All the Ways in One Case

You can’t enforce what you don’t own.1For a certain value of “own.” That might seem fundamental to copyright law, but it’s frequently overlooked because it seems so obvious. Not knowing who owns a copyright is like not knowing who owns a house.2Actually, people sometimes don’t own the real property they think they own. That’s why there’s title insurance.

But copyright ownership isn’t always intuitive. In fact, it’s frequently downright counter-intuitive. The person who ordered the work might not own the copyright they thought they were buying. An artist doing work on the side might be surprised to find out their employer owns “their” copyrights.

Photograph of a singer and a sound engineer, both working.

Spot the “author” of the sound recording. Photo 103098497 / Music Studio © Ammentorp | Dreamstime.com

The basic rule is: “authors” are the initial owners of their works. OK, but authors are often not the people you think they are. Even if you’re quite sure who owns the copyright that’s being enforced, it pays to run through the following checklist (be sure to click on the footnotes for additional important information):

  1. Identify what human being or beings created the work. If more than one person helped to create the work, then they might jointly own the copyright, which can be awkward.3For two or more persons to be joint authors, they not only have to have made substantial contributions to the finished work but intended their contributions to form a single work.
  2. Find out if the creator created the work for their employer, and was acting within the scope of their employment, at the time.4Careful! “Employee” in this context doesn’t necessarily mean an “employee” for tax purposes! Even form-1099 independent contractors can be “employees,” and form W-2 employees can be independent contractors, under the right circumstances. If so, then the employer is the “author” and thus the copyright owner.
  3. If not, find out if the creator was commissioned—in writing—to make the work AND the work falls into one of nine special categories.5Those categories are 1) contribution to a collective work, 2) part of a motion picture, 3) a translation, 4) a “supplementary work” (like an introduction or illustration for someone else’s work), 5) a compilation, 6) “instructional text,” 7) tests, 8) answers to tests, and 9) an atlas. If BOTH of those are true, then the commissioning party is the “author” and thus the copyright owner.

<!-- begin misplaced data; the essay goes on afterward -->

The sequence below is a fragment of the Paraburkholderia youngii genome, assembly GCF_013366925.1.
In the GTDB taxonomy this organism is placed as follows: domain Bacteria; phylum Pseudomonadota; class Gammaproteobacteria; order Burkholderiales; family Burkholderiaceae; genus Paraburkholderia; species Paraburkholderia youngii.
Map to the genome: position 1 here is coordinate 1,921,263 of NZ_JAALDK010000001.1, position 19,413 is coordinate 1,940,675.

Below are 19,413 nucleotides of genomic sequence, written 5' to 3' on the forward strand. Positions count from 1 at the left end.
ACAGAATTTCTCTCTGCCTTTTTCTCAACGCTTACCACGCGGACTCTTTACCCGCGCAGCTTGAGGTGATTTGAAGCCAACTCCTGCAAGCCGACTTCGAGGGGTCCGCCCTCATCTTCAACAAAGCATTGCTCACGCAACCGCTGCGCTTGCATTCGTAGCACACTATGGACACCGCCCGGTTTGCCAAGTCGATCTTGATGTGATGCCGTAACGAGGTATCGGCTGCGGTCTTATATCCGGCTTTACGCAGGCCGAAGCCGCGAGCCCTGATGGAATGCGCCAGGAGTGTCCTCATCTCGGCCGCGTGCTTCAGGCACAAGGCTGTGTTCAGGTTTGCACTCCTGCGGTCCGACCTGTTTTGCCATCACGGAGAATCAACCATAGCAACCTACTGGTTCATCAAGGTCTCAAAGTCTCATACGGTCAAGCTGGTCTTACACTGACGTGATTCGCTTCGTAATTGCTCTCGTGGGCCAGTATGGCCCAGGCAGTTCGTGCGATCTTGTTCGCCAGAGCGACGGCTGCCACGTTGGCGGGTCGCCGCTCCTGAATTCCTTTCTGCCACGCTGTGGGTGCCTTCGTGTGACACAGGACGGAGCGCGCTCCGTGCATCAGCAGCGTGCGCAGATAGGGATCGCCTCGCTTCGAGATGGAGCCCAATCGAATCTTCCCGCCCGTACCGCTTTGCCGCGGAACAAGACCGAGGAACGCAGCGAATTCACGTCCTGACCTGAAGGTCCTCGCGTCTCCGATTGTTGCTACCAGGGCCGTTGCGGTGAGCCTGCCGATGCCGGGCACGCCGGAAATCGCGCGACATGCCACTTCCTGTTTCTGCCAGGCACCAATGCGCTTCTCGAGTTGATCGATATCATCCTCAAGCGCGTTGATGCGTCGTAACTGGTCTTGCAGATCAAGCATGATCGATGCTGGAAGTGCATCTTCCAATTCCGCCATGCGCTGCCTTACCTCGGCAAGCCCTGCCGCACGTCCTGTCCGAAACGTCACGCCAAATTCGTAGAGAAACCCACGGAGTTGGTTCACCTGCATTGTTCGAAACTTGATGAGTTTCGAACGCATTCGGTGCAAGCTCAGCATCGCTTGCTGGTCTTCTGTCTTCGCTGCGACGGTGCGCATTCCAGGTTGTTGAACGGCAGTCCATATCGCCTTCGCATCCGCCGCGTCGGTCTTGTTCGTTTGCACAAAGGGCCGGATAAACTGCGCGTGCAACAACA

4. If not, find out if the creator assigned the copyright to someone in writing.6Alas, the writing requirement isn’t very straightforward, as we’ll see. In this case, the creator is the author, and was briefly—but is no longer—the copyright owner. The assignee is the copyright owner (at least until the next assignment)7This is a fine point, but it sometimes matters whether an employer or commissioning party acquired the copyright via authorship or assignment. If by assignment, then the creator will—much later—have an opportunity to claw back the copyright through what are known variously as “termination rights” and “reversionary rights.”.

There’s a great deal of nuance here, as the footnotes explain. But instead of explaining all the nuance, let’s look at a single case that explores all four paths to ownership, Yellowcake, Inc. v. Hyphy Music, Inc.

The Facts: A Copyright Is Born

Hyphy Music is a record label. This is to say, it produces recorded music. Hyphy asked a musician, Jesus Chavez, Sr., to record some music. Hyphy selected the songs, arranged the music, and (let’s assume) made all the major artistic decisions regarding Chavez’s performance.8I say “let’s assume” because it doesn’t make sense that you’d hire a guy because he’s a great musician then tell him how to do his job. Hyphy paid Chavez by the track (as opposed to, say, a salary). Chavez then assigned the copyrights in the sound recordings to Hyphy.

None of this was in writing. This would become a problem.

After the songs were successfully performed by Chavez and recorded by Hyphy, and after Hyphy began to distribute the sound recordings, another record label, Yellowcake, approached Chavez. Yellowcake believed that Chavez still owned the copyright to his performance in the sound recordings. (Guess why.) Chavez tried to explain that he assigned the copyrights to Hyphy, but Yellowcake wasn’t so sure. Chavez’s assignment wasn’t in writing, after all. And copyright assignments must be in writing…

So Yellowcake bought the copyrights from Chavez—or, at least, it hoped it did—and began selling the exact same Chavez sound recordings that Hyphy was selling. This pissed off Hyphy, which fired off a letter threatening a lawsuit. Yellowcake was feeling pretty confident in its position, so it sued first, seeking a declaration that it, not Hyphy, owned the copyrights. Hyphy countersued for copyright infringement.

The Ruling: Custody Battle

Hyphy is definitely in a spot of trouble, but things haven’t gone quite as Yellowcake hoped. Let’s run this situation through the checklist above.

First, who created the sound recordings? Obviously, Chavez did. But less obviously, so did a number of Hyphy employees—maybe! There’s a great deal of debate about whether sound engineers, for example, are co-creators of the sound recordings they help produce.9I personally like to take an expansive view of co-authorship, but courts generally don’t. If a Hyphy sound engineer is a co-creator, then Hyphy would be a co-author of the sound recordings with Chavez!